To support this, there is an emerging range of developing toolkits, resources and advice papers from a variety of professional groups and organisations that all offer practical and achievable actions that guide every health professional to practice sustainably. Examples of this are the Wales Allied Health Professions sustainability toolkit, the aforementioned nurse sustainability project and the resources for sustainable health toolkit.

Call for action

Every health practitioner can support climate action in their organisation and setting by:

  • advocating for sustainable practice at all levels of care delivery
  • supporting colleagues to be aware of the climate impact of their work
  • linking with their local health board decarbonisation lead or local sustainability champion
  • ensuring representation of their profession at a local health board, trust or primary care cluster green group
  • accessing sustainable healthcare learning through their local health board, trust or primary care cluster
  • exploring with clinical teams or colleagues how their collective care can be more environmentally friendly
  • utilising relevant resources to assist delivery of sustainable healthcare that will influence change in practice
  • building and facilitating environmentally sustainable healthcare initiatives into their own and others’ practice objectives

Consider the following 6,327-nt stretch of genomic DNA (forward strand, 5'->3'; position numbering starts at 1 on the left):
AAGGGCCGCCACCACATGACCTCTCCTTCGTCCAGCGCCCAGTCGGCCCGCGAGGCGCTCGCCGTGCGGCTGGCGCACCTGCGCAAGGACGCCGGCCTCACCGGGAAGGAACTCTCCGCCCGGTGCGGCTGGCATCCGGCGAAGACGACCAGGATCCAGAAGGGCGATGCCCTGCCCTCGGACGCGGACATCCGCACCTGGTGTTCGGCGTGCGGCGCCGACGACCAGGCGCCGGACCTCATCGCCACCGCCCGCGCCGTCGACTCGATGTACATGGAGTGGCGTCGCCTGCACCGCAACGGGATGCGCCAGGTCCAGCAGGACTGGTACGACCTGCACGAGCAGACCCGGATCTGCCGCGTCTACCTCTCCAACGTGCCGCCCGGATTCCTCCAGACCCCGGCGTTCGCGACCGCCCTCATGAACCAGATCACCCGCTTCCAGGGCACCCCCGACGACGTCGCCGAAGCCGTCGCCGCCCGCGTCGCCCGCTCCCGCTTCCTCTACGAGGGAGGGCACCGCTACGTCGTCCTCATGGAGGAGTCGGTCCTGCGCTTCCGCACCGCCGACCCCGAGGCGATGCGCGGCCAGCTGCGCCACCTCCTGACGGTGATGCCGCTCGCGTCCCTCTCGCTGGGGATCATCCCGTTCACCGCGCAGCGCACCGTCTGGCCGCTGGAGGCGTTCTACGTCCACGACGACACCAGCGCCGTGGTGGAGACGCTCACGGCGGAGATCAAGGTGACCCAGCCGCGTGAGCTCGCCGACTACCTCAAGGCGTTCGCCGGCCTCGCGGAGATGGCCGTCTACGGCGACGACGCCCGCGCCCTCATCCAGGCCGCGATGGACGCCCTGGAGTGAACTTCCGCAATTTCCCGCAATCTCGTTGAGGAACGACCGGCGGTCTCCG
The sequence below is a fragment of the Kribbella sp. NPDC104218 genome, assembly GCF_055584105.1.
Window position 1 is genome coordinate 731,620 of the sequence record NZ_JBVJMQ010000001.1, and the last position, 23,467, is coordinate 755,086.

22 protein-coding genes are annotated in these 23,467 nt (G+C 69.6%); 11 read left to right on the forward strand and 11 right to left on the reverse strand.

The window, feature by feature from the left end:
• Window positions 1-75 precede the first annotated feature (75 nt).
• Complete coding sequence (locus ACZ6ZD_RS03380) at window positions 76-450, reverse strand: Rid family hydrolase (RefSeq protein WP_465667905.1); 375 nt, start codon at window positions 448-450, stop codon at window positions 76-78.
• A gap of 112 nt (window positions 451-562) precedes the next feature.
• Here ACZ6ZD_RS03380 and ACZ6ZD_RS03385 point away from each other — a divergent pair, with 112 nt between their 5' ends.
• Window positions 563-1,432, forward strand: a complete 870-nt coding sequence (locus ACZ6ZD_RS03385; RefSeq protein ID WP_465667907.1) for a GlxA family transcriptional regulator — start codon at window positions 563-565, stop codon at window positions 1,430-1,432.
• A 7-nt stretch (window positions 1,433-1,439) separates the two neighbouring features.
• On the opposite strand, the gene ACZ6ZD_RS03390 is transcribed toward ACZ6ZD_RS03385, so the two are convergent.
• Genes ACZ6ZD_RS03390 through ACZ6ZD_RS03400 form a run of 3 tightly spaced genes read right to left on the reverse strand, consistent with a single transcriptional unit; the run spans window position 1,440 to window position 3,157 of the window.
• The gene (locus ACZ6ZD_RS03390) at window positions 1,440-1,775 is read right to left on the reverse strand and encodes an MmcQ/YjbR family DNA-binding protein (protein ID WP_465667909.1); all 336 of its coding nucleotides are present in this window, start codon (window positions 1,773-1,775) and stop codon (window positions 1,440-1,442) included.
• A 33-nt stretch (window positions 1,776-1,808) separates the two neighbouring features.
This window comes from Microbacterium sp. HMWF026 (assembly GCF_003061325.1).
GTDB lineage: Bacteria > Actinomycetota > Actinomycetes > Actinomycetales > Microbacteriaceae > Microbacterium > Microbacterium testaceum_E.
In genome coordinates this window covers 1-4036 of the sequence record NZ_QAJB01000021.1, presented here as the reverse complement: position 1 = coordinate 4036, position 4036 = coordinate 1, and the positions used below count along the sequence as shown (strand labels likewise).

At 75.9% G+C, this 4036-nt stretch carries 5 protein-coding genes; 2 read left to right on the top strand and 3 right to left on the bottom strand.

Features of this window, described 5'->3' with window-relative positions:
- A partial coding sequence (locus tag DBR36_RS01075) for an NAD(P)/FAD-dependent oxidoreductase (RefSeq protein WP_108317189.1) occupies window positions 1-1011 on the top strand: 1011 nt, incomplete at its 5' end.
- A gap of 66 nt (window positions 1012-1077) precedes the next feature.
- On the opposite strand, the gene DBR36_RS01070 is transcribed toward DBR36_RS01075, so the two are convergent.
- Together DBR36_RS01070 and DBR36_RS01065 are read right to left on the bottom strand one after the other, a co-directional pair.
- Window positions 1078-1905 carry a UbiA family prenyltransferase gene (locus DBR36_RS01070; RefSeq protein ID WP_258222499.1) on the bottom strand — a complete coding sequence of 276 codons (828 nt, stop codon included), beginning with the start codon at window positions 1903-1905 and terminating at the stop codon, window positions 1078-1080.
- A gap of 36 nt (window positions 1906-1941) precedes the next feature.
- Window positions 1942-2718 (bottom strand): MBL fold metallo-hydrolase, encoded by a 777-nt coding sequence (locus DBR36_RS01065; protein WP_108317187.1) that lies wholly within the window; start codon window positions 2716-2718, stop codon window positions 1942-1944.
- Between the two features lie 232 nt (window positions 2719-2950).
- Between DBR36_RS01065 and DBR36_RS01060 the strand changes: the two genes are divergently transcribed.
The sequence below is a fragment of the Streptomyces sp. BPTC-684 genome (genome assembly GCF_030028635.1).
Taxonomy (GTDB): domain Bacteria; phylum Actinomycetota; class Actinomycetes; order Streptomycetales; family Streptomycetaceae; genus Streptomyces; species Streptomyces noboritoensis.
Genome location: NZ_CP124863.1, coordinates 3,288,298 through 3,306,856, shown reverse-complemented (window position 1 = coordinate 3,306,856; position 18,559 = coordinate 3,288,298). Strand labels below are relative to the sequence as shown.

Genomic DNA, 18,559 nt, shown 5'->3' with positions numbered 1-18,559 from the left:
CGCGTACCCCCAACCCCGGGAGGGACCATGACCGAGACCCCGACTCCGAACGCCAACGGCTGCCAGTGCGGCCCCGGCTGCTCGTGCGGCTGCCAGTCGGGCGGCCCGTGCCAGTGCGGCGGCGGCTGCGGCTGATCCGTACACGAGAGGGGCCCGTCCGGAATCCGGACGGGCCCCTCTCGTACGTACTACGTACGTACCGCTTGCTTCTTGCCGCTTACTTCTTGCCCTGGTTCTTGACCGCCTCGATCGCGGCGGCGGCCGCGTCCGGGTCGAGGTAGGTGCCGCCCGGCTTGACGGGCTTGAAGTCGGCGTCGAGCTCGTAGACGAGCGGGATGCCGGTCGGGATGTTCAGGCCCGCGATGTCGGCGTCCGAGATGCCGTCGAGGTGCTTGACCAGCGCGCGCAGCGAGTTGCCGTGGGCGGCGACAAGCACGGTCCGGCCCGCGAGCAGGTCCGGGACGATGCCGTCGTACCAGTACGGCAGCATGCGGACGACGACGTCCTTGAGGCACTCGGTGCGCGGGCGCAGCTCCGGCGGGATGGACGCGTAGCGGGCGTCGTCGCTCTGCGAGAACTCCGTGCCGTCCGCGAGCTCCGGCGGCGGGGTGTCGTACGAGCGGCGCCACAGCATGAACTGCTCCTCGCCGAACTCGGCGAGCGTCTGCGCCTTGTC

• developing a visible sustainability philosophy as an exemplar for patients and the public

By prioritising environmental sustainability, healthcare staff can create a healthier future for both patients and the planet, aligning our mission with public sector efforts to collectively address climate change. Now more than ever, we need a prudent and collaborative response to address the local, national and global challenges our health and care systems are facing.


This statement is endorsed by:

  • Sue Tranka, Chief Nursing Officer
  • David O’Sullivan, Chief Optometric Adviser
  • Ruth Crowder, Chief Allied Health Professions Adviser
  • Andrew Dickenson, Chief Dental Officer
  • Andrew Evans, Chief Pharmaceutical Officer
  • Frank Atherton, Chief Medical Officer
  • Delia Ripley, Deputy Chief Scientific Adviser
  • Alex Slade, Director of Primary Care and Mental Health